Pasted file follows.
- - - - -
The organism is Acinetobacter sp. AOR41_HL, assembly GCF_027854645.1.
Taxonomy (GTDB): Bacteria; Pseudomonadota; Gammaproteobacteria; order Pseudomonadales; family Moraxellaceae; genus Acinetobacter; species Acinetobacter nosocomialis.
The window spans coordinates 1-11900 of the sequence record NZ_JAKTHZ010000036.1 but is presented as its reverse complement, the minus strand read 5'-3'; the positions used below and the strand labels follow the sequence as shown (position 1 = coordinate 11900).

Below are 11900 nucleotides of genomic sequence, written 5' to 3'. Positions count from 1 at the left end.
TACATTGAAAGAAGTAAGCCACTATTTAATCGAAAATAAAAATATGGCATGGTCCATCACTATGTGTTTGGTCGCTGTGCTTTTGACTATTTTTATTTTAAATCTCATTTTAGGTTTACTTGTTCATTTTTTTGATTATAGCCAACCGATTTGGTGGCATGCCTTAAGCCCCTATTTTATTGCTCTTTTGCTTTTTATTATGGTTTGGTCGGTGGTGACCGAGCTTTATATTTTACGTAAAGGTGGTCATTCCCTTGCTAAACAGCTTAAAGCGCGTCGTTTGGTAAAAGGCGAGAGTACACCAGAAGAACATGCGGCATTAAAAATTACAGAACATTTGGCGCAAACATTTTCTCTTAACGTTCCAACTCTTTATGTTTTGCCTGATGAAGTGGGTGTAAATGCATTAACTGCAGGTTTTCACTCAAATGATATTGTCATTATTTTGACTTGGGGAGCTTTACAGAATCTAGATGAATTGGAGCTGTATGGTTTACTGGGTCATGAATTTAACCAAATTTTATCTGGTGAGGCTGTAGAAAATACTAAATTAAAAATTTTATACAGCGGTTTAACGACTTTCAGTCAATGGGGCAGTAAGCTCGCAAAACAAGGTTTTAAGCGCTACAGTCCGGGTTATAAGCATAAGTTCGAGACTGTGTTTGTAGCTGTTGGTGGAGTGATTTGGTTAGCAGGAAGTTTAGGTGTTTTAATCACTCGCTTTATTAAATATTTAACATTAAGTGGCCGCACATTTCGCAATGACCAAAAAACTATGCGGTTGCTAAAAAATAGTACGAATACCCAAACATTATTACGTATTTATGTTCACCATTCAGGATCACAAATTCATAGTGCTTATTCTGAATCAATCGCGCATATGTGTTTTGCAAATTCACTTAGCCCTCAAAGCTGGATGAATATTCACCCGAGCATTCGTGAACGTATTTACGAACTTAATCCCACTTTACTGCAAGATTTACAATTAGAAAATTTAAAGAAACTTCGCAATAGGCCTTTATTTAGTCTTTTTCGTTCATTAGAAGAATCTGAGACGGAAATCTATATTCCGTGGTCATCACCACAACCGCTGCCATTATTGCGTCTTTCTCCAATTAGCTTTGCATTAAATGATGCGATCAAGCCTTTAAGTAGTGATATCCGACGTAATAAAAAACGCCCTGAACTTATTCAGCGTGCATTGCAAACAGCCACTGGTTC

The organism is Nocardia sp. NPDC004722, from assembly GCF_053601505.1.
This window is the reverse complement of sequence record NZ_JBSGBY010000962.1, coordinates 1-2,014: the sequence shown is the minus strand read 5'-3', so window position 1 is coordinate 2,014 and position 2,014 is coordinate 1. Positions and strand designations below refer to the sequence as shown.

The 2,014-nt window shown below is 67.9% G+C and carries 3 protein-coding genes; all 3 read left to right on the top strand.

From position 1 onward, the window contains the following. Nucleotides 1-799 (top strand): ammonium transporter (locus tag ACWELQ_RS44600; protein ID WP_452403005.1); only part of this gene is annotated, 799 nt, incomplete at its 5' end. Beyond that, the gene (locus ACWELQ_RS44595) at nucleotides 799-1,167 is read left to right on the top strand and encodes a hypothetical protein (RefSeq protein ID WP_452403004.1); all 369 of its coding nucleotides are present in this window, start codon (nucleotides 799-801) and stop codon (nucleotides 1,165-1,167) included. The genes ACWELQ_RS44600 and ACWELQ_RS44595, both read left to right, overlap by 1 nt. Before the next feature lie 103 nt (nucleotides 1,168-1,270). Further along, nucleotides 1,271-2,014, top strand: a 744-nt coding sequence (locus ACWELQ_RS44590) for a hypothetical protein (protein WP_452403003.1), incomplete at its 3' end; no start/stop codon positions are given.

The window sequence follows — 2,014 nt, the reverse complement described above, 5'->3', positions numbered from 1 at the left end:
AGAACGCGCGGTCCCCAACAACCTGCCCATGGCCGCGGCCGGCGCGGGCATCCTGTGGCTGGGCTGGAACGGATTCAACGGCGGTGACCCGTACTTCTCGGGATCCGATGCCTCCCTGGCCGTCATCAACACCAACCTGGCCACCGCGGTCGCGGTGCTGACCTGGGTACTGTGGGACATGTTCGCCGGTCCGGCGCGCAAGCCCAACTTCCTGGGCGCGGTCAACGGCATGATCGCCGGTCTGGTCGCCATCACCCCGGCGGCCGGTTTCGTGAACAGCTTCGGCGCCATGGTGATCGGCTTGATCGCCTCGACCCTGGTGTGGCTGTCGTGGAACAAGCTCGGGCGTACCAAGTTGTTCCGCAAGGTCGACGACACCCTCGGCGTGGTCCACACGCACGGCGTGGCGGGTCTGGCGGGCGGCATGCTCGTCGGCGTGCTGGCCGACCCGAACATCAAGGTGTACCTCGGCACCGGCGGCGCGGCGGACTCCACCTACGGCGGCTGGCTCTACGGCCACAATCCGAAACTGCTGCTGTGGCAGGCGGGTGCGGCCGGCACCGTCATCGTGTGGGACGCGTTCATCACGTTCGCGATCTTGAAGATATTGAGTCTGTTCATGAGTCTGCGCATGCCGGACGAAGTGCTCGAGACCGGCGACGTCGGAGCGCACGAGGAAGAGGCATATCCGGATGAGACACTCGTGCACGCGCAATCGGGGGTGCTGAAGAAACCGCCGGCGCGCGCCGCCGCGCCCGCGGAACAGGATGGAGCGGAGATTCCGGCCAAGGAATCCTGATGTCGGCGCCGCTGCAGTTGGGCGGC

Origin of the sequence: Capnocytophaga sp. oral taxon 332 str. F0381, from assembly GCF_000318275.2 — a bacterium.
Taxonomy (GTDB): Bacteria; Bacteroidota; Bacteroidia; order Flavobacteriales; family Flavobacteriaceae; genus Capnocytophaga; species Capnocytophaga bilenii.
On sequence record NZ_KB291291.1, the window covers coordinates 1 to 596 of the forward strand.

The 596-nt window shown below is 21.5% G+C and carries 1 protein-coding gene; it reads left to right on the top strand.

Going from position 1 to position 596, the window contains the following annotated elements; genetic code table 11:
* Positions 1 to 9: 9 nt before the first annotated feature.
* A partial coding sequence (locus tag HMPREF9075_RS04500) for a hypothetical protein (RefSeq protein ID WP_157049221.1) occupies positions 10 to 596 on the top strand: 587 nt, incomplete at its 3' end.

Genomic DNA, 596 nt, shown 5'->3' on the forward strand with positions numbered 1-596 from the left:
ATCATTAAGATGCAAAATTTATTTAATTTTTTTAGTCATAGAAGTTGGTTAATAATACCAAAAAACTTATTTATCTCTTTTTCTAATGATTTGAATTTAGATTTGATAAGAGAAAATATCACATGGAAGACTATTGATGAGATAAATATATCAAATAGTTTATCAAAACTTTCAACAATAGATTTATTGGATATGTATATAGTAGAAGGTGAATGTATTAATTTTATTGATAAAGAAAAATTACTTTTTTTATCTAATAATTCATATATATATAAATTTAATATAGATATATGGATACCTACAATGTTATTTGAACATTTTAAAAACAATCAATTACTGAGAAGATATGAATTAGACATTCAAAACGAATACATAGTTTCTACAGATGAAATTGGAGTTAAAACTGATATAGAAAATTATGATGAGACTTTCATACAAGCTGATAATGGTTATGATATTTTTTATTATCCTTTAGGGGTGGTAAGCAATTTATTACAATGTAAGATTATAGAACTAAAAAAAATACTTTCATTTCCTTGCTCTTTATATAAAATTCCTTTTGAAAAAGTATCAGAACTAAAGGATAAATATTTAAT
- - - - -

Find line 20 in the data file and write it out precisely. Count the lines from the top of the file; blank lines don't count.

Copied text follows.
ATCATTAAGATGCAAAATTTATTTAATTTTTTTAGTCATAGAAGTTGGTTAATAATACCAAAAAACTTATTTATCTCTTTTTCTAATGATTTGAATTTAGATTTGATAAGAGAAAATATCACATGGAAGACTATTGATGAGATAAATATATCAAATAGTTTATCAAAACTTTCAACAATAGATTTATTGGATATGTATATAGTAGAAGGTGAATGTATTAATTTTATTGATAAAGAAAAATTACTTTTTTTATCTAATAATTCATATATATATAAATTTAATATAGATATATGGATACCTACAATGTTATTTGAACATTTTAAAAACAATCAATTACTGAGAAGATATGAATTAGACATTCAAAACGAATACATAGTTTCTACAGATGAAATTGGAGTTAAAACTGATATAGAAAATTATGATGAGACTTTCATACAAGCTGATAATGGTTATGATATTTTTTATTATCCTTTAGGGGTGGTAAGCAATTTATTACAATGTAAGATTATAGAACTAAAAAAAATACTTTCATTTCCTTGCTCTTTATATAAAATTCCTTTTGAAAAAGTATCAGAACTAAAGGATAAATATTTAAT